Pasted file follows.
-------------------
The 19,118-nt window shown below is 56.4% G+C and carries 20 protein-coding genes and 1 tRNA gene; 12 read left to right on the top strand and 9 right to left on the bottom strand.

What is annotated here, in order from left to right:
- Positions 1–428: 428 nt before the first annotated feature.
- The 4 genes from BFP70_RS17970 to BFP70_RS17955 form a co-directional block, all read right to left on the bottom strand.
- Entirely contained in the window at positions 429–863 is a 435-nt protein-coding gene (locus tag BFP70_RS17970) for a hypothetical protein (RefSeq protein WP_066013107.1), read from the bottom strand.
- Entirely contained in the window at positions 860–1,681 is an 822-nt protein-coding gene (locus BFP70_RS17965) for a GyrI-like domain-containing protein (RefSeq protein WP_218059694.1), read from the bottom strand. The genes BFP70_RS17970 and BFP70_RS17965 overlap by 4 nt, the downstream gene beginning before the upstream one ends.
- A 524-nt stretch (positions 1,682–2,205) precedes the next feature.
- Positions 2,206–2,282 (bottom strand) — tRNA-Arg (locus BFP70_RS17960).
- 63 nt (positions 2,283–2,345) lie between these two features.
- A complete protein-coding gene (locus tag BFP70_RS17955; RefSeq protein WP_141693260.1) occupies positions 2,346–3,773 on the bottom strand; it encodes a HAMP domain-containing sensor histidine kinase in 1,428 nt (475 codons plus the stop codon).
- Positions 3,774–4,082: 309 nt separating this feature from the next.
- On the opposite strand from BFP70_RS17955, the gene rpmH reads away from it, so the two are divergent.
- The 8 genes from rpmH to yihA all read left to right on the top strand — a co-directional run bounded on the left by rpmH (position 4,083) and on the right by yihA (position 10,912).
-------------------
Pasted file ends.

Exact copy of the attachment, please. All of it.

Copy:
The 19,118-nt window shown below is 56.4% G+C and carries 20 protein-coding genes and 1 tRNA gene; 12 read left to right on the top strand and 9 right to left on the bottom strand.

What is annotated here, in order from left to right:
- Positions 1–428: 428 nt before the first annotated feature.
- The 4 genes from BFP70_RS17970 to BFP70_RS17955 form a co-directional block, all read right to left on the bottom strand.
- Entirely contained in the window at positions 429–863 is a 435-nt protein-coding gene (locus tag BFP70_RS17970) for a hypothetical protein (RefSeq protein WP_066013107.1), read from the bottom strand.
- Entirely contained in the window at positions 860–1,681 is an 822-nt protein-coding gene (locus BFP70_RS17965) for a GyrI-like domain-containing protein (RefSeq protein WP_218059694.1), read from the bottom strand. The genes BFP70_RS17970 and BFP70_RS17965 overlap by 4 nt, the downstream gene beginning before the upstream one ends.
- A 524-nt stretch (positions 1,682–2,205) precedes the next feature.
- Positions 2,206–2,282 (bottom strand) — tRNA-Arg (locus BFP70_RS17960).
- 63 nt (positions 2,283–2,345) lie between these two features.
- A complete protein-coding gene (locus tag BFP70_RS17955; RefSeq protein WP_141693260.1) occupies positions 2,346–3,773 on the bottom strand; it encodes a HAMP domain-containing sensor histidine kinase in 1,428 nt (475 codons plus the stop codon).
- Positions 3,774–4,082: 309 nt separating this feature from the next.
- On the opposite strand from BFP70_RS17955, the gene rpmH reads away from it, so the two are divergent.
- The 8 genes from rpmH to yihA all read left to right on the top strand — a co-directional run bounded on the left by rpmH (position 4,083) and on the right by yihA (position 10,912).